Aristotle agrees with Platon when he says in the 5. Book of Nicomachean Ethics that if somebody wants more than he deserves he produces disparity and contravenes justice. If somebody takes more than „his own“ he enriches himself at the expense of others and harms the community. But in his understanding „the just is something human“ (A, NE 1137a). So following the distribution justice of Aristotle every member of a society has to contribute his part to the collective. The condition for this theory of justice is an ideal state of „free and equal“ citizens which are variantly ruling and be ruled in a participating political structure.
Here is noticed that Aristotle does not give information what kind of justice „non-free“, „nonequal“ or „non-possessing“ men and women would have to expect.
SUUM CUIQUE goes his next step with the Roman politician, philosopher and speaker Marcus Tullius Cicero, who integrated the culture and education of the conquered Greek into the political and moral thinking of the Roman republic. In his opinion moral acting is the perfection of the rational natur of human beings. It is like acting motivated by special interests: what is moral is useful at the same time and vice versa. He opposes the Stoics who are thinking „what is moral is useful, but what is useful is not moral“ (M.T.C., DO V, 3, 11).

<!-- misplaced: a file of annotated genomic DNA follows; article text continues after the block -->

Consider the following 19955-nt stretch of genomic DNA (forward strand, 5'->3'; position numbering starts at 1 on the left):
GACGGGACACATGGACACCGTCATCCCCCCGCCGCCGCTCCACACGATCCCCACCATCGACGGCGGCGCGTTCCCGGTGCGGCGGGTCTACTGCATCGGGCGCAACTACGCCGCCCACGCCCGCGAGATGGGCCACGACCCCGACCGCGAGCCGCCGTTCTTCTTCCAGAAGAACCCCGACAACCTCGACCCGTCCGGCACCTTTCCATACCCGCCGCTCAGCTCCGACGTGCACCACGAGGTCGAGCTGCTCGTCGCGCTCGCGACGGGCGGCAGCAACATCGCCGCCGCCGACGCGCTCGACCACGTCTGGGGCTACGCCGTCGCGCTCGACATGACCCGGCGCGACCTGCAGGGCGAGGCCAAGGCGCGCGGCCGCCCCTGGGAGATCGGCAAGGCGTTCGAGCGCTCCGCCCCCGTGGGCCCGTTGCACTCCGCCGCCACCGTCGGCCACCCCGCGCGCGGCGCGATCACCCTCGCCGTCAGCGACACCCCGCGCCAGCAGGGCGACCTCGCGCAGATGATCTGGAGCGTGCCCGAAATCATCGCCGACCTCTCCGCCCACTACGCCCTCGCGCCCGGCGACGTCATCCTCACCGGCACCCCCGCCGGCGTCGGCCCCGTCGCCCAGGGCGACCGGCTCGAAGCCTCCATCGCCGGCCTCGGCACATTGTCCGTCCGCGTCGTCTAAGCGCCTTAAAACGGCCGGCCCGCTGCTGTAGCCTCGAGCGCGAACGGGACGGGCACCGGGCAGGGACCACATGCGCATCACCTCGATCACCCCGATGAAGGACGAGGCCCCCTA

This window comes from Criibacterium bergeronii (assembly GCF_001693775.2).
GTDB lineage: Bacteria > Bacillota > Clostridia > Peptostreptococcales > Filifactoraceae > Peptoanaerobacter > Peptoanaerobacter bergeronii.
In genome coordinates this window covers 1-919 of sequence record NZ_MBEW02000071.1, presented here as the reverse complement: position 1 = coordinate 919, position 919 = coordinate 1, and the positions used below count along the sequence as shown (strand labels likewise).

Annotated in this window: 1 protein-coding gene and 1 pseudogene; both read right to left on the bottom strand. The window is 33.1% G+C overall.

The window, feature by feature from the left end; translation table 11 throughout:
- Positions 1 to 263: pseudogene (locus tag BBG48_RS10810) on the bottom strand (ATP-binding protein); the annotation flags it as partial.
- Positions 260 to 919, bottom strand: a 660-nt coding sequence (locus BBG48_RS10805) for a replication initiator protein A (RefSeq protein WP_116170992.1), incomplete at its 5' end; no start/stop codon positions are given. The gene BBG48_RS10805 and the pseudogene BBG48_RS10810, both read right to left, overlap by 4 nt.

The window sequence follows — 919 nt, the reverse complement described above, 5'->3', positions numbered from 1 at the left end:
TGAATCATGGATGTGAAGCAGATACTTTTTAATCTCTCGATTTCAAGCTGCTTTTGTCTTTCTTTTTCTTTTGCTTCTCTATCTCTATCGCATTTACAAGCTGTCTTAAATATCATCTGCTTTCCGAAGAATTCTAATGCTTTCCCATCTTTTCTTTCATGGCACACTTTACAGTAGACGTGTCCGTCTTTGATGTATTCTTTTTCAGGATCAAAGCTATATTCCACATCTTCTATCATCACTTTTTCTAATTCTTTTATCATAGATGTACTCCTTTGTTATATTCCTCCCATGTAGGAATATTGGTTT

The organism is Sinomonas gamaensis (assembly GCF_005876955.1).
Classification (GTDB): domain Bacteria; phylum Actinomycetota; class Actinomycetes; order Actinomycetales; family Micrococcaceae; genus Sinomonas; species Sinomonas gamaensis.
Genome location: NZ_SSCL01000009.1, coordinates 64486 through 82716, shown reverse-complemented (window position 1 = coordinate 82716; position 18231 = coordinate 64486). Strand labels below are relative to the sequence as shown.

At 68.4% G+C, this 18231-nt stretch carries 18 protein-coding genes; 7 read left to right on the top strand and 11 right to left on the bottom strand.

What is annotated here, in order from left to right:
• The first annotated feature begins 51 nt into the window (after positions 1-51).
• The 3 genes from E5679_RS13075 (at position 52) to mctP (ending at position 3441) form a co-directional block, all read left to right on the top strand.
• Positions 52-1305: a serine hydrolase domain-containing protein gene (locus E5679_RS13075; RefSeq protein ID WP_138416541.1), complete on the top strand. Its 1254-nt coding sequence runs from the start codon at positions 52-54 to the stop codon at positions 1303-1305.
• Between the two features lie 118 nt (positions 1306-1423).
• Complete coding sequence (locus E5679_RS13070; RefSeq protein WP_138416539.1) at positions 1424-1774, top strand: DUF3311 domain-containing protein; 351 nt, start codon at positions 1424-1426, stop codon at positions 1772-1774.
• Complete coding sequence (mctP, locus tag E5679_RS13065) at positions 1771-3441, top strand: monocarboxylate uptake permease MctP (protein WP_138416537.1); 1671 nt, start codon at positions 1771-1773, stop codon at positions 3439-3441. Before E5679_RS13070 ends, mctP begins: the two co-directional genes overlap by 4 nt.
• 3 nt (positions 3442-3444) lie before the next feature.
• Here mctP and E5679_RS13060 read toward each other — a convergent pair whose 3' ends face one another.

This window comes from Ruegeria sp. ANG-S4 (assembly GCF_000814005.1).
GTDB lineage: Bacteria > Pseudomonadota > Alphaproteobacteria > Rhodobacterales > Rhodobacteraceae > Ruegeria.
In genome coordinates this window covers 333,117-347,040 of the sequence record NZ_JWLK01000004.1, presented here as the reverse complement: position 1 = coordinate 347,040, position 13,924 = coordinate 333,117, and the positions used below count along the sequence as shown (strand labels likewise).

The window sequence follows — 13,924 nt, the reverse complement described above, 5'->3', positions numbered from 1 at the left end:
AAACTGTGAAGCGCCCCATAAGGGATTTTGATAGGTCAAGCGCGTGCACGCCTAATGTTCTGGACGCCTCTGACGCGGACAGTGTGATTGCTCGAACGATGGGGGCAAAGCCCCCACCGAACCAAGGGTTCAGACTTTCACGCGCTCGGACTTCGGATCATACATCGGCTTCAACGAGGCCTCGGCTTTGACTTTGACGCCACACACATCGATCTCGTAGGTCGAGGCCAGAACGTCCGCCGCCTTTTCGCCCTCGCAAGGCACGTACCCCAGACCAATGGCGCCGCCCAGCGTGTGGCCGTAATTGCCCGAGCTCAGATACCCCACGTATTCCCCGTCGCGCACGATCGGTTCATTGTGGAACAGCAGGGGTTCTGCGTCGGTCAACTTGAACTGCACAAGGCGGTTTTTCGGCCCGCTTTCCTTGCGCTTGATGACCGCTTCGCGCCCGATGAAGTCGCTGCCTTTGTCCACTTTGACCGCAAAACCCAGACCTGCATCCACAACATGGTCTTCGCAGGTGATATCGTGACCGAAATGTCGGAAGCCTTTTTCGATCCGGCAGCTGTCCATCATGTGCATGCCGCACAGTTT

In Ciceros understanding someone is not allowed to draw advantages from disadvantages of others, not enrich oneself thus at the expense of others (M.T.C., DO, V, 5, 21 f). So he places the public interest above the individual interest because of his comprehension of the humans rational nature being realized in the public welfare.
A central role in the moral concept of Cicero is played by the four sources of morality. One of them is characterized as aim „(...) with the conservation of organized society, with rendering to every man his due, and with the faithful discharge of obligations assumed (M.T.C., DO, V, 15, 5). For him SUUM CUIQUE is a concret formula of right, which could be fulfilled in a objectivly right way through the rational nature of human beings and not as a moral imperativ only recognizable with a character of virtue.
The philosopher of the middle age and doctor of the church Thomas Aquinas interpretes justice as a question of adequacy which results in relations between people (TH.A., SE II.II, 57, 4). So he recommended different forms of justice between equal people - so free male citizen which are only under control of the state - and between unequal people.